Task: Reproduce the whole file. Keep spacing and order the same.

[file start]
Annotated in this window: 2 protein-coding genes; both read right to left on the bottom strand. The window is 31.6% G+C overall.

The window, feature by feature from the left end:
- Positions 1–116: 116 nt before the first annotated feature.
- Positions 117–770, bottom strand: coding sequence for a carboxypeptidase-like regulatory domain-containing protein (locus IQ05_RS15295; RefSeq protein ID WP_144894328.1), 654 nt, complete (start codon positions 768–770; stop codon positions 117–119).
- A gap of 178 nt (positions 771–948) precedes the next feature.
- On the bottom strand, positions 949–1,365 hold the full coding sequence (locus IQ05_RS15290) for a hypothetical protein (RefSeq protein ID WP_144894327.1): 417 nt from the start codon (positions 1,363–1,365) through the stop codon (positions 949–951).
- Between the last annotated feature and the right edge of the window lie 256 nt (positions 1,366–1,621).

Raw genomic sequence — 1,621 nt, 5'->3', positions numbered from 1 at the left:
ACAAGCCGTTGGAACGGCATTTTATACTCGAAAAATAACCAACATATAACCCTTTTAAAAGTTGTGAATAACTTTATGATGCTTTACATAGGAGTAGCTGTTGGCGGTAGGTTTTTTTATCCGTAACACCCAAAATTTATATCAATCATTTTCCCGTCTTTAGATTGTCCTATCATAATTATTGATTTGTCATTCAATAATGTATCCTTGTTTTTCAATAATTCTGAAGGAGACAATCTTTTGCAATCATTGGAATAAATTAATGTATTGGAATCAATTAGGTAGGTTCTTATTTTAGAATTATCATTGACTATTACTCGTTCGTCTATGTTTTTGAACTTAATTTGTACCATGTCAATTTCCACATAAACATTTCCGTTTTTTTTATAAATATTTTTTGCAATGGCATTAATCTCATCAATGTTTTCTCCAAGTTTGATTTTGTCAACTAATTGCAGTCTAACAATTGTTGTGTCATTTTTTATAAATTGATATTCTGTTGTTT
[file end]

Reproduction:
Annotated in this window: 2 protein-coding genes; both read right to left on the bottom strand. The window is 31.6% G+C overall.

The window, feature by feature from the left end:
- Positions 1–116: 116 nt before the first annotated feature.
- Positions 117–770, bottom strand: coding sequence for a carboxypeptidase-like regulatory domain-containing protein (locus IQ05_RS15295; RefSeq protein ID WP_144894328.1), 654 nt, complete (start codon positions 768–770; stop codon positions 117–119).
- A gap of 178 nt (positions 771–948) precedes the next feature.
- On the bottom strand, positions 949–1,365 hold the full coding sequence (locus IQ05_RS15290) for a hypothetical protein (RefSeq protein ID WP_144894327.1): 417 nt from the start codon (positions 1,363–1,365) through the stop codon (positions 949–951).
- Between the last annotated feature and the right edge of the window lie 256 nt (positions 1,366–1,621).

Raw genomic sequence — 1,621 nt, 5'->3', positions numbered from 1 at the left:
ACAAGCCGTTGGAACGGCATTTTATACTCGAAAAATAACCAACATATAACCCTTTTAAAAGTTGTGAATAACTTTATGATGCTTTACATAGGAGTAGCTGTTGGCGGTAGGTTTTTTTATCCGTAACACCCAAAATTTATATCAATCATTTTCCCGTCTTTAGATTGTCCTATCATAATTATTGATTTGTCATTCAATAATGTATCCTTGTTTTTCAATAATTCTGAAGGAGACAATCTTTTGCAATCATTGGAATAAATTAATGTATTGGAATCAATTAGGTAGGTTCTTATTTTAGAATTATCATTGACTATTACTCGTTCGTCTATGTTTTTGAACTTAATTTGTACCATGTCAATTTCCACATAAACATTTCCGTTTTTTTTATAAATATTTTTTGCAATGGCATTAATCTCATCAATGTTTTCTCCAAGTTTGATTTTGTCAACTAATTGCAGTCTAACAATTGTTGTGTCATTTTTTATAAATTGATATTCTGTTGTTT